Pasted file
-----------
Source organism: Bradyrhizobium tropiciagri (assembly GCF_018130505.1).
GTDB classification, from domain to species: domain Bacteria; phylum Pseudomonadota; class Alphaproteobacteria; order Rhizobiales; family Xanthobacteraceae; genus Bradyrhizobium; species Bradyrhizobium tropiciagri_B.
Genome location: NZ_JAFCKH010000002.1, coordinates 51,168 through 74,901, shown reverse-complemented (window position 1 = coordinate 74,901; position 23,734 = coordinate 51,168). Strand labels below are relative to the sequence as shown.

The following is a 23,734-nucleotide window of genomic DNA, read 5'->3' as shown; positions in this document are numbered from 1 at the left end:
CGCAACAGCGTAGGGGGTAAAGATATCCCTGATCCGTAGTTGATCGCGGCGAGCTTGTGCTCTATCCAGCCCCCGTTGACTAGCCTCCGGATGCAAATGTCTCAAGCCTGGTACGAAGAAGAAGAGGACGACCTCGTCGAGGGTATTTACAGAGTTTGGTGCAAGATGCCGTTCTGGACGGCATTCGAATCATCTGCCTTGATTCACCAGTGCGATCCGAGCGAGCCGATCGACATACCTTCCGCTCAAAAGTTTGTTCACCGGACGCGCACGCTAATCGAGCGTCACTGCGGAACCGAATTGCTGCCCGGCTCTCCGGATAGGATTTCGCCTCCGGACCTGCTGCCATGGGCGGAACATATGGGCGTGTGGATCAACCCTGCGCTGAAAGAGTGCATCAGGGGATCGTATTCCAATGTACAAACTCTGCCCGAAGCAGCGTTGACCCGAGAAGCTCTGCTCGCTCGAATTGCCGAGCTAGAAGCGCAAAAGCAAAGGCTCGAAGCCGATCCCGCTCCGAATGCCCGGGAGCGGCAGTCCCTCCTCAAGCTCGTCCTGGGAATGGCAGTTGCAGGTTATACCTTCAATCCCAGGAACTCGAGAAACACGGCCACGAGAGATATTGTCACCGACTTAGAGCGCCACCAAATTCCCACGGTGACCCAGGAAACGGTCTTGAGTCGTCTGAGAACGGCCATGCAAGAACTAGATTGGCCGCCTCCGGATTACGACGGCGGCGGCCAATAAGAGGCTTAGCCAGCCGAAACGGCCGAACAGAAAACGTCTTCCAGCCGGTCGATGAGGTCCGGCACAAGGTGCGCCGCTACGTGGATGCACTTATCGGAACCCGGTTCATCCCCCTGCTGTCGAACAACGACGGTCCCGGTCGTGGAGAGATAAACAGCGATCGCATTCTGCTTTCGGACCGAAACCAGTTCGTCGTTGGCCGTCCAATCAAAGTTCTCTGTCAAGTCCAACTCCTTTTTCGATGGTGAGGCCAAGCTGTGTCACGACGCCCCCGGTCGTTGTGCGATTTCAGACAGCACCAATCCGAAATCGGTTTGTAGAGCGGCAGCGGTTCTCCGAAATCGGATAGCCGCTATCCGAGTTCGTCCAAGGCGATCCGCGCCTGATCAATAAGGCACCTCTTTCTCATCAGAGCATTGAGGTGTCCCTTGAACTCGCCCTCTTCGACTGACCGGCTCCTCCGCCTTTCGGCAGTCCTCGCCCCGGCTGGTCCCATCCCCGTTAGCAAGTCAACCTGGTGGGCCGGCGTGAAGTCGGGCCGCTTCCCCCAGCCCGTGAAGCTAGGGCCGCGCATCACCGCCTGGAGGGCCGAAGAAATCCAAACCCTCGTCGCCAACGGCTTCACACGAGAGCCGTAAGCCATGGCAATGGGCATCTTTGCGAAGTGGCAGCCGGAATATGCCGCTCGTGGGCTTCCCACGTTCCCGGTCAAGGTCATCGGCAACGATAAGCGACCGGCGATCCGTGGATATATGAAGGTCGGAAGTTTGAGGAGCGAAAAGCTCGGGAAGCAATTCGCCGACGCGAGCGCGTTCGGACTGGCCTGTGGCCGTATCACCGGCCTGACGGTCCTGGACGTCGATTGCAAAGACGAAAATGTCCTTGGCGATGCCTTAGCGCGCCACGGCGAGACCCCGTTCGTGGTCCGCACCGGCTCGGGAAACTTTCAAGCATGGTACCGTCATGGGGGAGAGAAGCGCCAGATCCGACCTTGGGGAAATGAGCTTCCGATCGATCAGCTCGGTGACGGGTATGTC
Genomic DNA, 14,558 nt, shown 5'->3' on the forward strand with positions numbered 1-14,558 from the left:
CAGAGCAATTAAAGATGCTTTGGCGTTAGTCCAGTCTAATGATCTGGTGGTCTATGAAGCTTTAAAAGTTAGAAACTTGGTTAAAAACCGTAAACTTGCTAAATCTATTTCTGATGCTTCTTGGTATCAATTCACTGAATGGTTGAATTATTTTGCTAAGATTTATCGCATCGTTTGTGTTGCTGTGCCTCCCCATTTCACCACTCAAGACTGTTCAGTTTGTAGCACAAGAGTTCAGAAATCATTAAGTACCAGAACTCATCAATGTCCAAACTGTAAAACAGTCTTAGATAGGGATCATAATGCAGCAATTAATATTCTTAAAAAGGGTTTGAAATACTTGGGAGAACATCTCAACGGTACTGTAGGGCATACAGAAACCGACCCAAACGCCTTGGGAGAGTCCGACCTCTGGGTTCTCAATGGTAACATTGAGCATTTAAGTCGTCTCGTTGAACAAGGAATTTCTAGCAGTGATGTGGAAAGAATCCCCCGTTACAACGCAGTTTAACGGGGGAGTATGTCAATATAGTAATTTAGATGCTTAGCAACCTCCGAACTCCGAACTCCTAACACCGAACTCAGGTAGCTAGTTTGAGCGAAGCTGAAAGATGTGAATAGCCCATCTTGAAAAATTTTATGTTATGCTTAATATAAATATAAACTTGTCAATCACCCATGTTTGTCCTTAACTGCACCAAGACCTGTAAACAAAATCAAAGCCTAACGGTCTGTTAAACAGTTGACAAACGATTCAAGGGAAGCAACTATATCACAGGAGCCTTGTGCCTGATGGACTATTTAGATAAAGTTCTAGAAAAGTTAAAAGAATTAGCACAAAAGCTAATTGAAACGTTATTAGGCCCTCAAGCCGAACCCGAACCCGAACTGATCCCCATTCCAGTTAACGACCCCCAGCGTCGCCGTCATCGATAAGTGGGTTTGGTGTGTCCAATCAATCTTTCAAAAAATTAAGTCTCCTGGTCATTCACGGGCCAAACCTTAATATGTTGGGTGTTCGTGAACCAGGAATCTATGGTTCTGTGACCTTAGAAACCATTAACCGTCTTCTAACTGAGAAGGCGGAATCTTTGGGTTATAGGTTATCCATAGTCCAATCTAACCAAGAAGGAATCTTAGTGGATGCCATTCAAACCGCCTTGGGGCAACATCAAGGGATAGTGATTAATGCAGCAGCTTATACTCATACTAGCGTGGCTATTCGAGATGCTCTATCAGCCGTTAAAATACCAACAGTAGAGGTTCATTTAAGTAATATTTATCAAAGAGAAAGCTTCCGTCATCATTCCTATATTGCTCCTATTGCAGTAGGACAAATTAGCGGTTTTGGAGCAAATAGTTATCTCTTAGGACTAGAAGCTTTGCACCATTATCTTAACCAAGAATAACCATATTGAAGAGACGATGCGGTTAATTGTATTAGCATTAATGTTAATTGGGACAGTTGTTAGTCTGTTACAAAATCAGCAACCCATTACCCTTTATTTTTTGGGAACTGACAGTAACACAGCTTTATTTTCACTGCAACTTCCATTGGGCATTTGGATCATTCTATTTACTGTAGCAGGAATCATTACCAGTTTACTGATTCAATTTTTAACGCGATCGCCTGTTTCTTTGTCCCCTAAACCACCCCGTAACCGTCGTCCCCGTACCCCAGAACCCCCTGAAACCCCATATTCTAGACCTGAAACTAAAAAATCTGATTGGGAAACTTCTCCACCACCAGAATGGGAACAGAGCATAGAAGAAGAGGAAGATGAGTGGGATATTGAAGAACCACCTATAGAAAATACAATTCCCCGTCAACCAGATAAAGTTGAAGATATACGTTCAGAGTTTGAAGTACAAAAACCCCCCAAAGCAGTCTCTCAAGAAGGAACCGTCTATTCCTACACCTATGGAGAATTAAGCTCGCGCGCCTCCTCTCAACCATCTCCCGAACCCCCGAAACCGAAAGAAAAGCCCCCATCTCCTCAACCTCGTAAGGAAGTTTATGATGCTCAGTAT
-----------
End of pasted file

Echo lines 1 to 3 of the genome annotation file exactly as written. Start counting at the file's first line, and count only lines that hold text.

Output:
Source organism: Bradyrhizobium tropiciagri (assembly GCF_018130505.1).
GTDB classification, from domain to species: domain Bacteria; phylum Pseudomonadota; class Alphaproteobacteria; order Rhizobiales; family Xanthobacteraceae; genus Bradyrhizobium; species Bradyrhizobium tropiciagri_B.
Genome location: NZ_JAFCKH010000002.1, coordinates 51,168 through 74,901, shown reverse-complemented (window position 1 = coordinate 74,901; position 23,734 = coordinate 51,168). Strand labels below are relative to the sequence as shown.